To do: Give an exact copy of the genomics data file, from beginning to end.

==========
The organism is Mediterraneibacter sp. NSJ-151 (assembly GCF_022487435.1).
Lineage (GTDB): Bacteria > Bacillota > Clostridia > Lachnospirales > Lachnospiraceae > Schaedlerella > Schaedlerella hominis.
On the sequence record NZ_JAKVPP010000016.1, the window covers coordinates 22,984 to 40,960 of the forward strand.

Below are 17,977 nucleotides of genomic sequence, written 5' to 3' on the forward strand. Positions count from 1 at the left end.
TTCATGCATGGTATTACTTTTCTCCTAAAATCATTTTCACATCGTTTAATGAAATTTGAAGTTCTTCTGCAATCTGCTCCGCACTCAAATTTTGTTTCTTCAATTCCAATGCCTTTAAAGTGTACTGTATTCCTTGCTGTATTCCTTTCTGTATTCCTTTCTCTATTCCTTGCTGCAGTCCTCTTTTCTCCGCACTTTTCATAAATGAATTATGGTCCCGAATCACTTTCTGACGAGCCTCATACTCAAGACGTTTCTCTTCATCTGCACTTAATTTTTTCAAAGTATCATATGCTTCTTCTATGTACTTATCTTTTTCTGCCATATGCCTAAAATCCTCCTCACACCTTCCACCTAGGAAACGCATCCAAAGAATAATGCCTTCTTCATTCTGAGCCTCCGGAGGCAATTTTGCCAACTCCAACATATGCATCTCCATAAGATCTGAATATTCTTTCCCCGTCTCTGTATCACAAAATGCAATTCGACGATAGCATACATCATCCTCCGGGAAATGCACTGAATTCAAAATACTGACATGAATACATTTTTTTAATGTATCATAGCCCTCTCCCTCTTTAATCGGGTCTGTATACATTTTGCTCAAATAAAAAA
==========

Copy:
The organism is Mediterraneibacter sp. NSJ-151 (assembly GCF_022487435.1).
Lineage (GTDB): Bacteria > Bacillota > Clostridia > Lachnospirales > Lachnospiraceae > Schaedlerella > Schaedlerella hominis.
On the sequence record NZ_JAKVPP010000016.1, the window covers coordinates 22,984 to 40,960 of the forward strand.

Below are 17,977 nucleotides of genomic sequence, written 5' to 3' on the forward strand. Positions count from 1 at the left end.
TTCATGCATGGTATTACTTTTCTCCTAAAATCATTTTCACATCGTTTAATGAAATTTGAAGTTCTTCTGCAATCTGCTCCGCACTCAAATTTTGTTTCTTCAATTCCAATGCCTTTAAAGTGTACTGTATTCCTTGCTGTATTCCTTTCTGTATTCCTTTCTCTATTCCTTGCTGCAGTCCTCTTTTCTCCGCACTTTTCATAAATGAATTATGGTCCCGAATCACTTTCTGACGAGCCTCATACTCAAGACGTTTCTCTTCATCTGCACTTAATTTTTTCAAAGTATCATATGCTTCTTCTATGTACTTATCTTTTTCTGCCATATGCCTAAAATCCTCCTCACACCTTCCACCTAGGAAACGCATCCAAAGAATAATGCCTTCTTCATTCTGAGCCTCCGGAGGCAATTTTGCCAACTCCAACATATGCATCTCCATAAGATCTGAATATTCTTTCCCCGTCTCTGTATCACAAAATGCAATTCGACGATAGCATACATCATCCTCCGGGAAATGCACTGAATTCAAAATACTGACATGAATACATTTTTTTAATGTATCATAGCCCTCTCCCTCTTTAATCGGGTCTGTATACATTTTGCTCAAATAAAAAA